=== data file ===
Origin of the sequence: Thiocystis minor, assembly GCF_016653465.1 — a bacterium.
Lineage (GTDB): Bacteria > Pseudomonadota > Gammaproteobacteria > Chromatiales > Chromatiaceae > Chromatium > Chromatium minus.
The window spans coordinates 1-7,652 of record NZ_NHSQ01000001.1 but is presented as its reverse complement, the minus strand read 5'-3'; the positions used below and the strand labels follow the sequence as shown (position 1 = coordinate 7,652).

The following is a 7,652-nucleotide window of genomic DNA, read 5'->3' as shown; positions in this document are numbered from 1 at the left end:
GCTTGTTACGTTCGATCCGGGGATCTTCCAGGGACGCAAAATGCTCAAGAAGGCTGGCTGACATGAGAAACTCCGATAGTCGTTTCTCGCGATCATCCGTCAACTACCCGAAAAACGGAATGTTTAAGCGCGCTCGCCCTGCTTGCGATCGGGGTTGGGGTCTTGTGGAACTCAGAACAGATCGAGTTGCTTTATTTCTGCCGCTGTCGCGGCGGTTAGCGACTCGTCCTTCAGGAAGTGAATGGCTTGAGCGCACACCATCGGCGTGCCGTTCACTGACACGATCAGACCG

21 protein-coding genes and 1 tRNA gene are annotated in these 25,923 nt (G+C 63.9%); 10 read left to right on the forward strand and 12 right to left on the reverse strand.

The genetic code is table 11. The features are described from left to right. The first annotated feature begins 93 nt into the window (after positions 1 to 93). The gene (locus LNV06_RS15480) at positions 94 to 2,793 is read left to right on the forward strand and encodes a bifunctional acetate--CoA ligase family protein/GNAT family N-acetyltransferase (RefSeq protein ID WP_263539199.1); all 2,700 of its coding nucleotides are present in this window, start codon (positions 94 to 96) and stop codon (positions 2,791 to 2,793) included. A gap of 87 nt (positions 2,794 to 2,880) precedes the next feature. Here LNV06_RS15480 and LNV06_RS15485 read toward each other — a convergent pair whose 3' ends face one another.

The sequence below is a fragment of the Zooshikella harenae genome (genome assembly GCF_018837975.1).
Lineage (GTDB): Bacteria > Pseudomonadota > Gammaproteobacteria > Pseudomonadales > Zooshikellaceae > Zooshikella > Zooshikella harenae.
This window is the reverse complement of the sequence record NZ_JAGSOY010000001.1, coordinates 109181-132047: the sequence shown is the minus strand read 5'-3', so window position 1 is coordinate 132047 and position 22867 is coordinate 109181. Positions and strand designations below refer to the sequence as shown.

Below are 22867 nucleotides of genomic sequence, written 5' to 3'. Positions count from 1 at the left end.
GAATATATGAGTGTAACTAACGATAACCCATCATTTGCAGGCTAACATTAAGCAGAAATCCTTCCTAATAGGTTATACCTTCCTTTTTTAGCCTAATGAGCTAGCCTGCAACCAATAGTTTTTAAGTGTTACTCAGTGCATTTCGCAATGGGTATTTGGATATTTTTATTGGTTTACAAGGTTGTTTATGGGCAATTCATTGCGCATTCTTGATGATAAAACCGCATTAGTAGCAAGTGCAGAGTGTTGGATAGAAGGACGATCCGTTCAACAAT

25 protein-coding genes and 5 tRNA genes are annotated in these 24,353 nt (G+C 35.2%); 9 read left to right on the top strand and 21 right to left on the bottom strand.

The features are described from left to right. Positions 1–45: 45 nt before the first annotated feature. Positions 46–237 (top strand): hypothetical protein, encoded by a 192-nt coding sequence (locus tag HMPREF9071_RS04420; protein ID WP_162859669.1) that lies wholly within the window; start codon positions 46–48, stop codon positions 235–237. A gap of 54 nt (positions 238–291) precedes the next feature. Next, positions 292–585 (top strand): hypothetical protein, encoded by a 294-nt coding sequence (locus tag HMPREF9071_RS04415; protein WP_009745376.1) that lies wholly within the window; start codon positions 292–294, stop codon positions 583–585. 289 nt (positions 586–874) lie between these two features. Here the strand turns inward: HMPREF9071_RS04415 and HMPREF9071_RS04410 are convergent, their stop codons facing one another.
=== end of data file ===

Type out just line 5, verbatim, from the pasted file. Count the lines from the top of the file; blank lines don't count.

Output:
GCTTGTTACGTTCGATCCGGGGATCTTCCAGGGACGCAAAATGCTCAAGAAGGCTGGCTGACATGAGAAACTCCGATAGTCGTTTCTCGCGATCATCCGTCAACTACCCGAAAAACGGAATGTTTAAGCGCGCTCGCCCTGCTTGCGATCGGGGTTGGGGTCTTGTGGAACTCAGAACAGATCGAGTTGCTTTATTTCTGCCGCTGTCGCGGCGGTTAGCGACTCGTCCTTCAGGAAGTGAATGGCTTGAGCGCACACCATCGGCGTGCCGTTCACTGACACGATCAGACCG